Video: Why "Just Say No" Just Won't Work | The Fix
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Video: Why "Just Say No" Just Won't Work

The head of the National Institute on Drug Abuse uses MRI scans to show how addiction changes our brains.


Brain changes make habits hard to
break. Photo via

By Fionna Agomuoh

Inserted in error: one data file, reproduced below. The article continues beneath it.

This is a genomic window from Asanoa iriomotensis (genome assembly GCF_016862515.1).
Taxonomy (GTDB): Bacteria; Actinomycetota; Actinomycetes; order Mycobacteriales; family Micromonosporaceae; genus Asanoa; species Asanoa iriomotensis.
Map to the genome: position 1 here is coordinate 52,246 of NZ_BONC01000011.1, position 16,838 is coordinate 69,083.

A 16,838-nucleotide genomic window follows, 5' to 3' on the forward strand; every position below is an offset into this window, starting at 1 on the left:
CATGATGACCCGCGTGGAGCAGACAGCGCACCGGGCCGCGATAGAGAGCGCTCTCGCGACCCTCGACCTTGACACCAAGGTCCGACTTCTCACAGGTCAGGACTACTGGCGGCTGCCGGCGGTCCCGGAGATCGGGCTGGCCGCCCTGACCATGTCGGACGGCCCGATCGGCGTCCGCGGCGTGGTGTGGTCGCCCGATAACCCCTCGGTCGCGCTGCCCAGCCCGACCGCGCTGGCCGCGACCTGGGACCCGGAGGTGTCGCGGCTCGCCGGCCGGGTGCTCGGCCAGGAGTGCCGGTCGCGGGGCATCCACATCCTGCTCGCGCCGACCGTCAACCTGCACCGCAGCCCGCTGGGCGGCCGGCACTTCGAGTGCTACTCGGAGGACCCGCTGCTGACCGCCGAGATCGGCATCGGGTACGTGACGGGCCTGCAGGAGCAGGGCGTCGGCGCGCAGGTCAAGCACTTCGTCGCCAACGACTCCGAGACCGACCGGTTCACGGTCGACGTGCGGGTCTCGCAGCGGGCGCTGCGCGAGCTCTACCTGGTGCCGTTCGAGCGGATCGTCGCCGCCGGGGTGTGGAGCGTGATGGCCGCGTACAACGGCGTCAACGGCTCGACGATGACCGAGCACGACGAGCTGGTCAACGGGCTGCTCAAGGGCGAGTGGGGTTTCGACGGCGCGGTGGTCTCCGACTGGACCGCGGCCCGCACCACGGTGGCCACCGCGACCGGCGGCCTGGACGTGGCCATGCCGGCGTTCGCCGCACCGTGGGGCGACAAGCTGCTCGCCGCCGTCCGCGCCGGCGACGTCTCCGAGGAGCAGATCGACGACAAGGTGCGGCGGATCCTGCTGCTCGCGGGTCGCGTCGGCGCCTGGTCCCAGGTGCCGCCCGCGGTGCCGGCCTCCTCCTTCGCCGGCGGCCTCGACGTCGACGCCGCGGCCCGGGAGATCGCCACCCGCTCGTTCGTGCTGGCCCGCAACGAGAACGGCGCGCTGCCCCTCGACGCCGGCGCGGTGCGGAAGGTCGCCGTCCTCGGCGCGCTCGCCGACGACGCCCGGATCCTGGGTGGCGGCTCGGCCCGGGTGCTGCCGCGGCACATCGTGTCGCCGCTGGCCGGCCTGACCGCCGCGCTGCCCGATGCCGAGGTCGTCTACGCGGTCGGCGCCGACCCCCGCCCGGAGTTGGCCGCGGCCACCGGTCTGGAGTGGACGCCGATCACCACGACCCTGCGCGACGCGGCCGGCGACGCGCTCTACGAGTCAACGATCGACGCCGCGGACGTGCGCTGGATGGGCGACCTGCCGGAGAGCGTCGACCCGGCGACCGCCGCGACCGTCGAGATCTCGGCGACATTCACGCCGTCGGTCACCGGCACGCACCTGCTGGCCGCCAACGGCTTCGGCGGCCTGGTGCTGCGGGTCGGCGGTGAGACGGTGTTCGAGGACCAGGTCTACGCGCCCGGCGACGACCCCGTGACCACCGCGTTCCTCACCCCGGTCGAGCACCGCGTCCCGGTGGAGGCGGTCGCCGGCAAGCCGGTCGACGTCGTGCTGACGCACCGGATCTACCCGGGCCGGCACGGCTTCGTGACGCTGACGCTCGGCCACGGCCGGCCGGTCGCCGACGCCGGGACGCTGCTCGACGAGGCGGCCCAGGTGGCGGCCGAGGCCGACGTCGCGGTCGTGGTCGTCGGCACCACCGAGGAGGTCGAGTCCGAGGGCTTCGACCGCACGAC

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Telling people to "just say no" to their vices is wishful thinking, the head of the National Institute on Drug Abuse says in a 60 Minutes report this weekend. Dr. Nora Volkow emphasizes that addiction happens on a neurological level, and she should know; she works with MRI scans that show how the brains of addicts alter, making it difficult for them to resist narcotics, food or whatever else they're hooked on. "We know that drug addiction is a chronic disease... drugs change the brain, physically change it," she says in the preview [below]. And the changes apparently remain long after an addict stops using. The level of dopamine—the brain chemical connected to pleasure—in an addict's brain spikes if they even just look at a photo of the substance they abuse, just as a hungry person gets hungrier at the sight of food. "It just basically stimulates release of dopamine and the more they release, the more they want the food," Volkow says. "We always say, 'Well, why do we have a problem with obesity in our society?' And I said, 'My God, we are surrounded by stimuli with which we are conditioned. If you like hamburgers, you may see that McDonald's yellow arches and then dopamine goes inside your brain and you want it and you don't know why you want it." The 60 Minutes report airs Sunday April 29 at 7 pm ET/PT.

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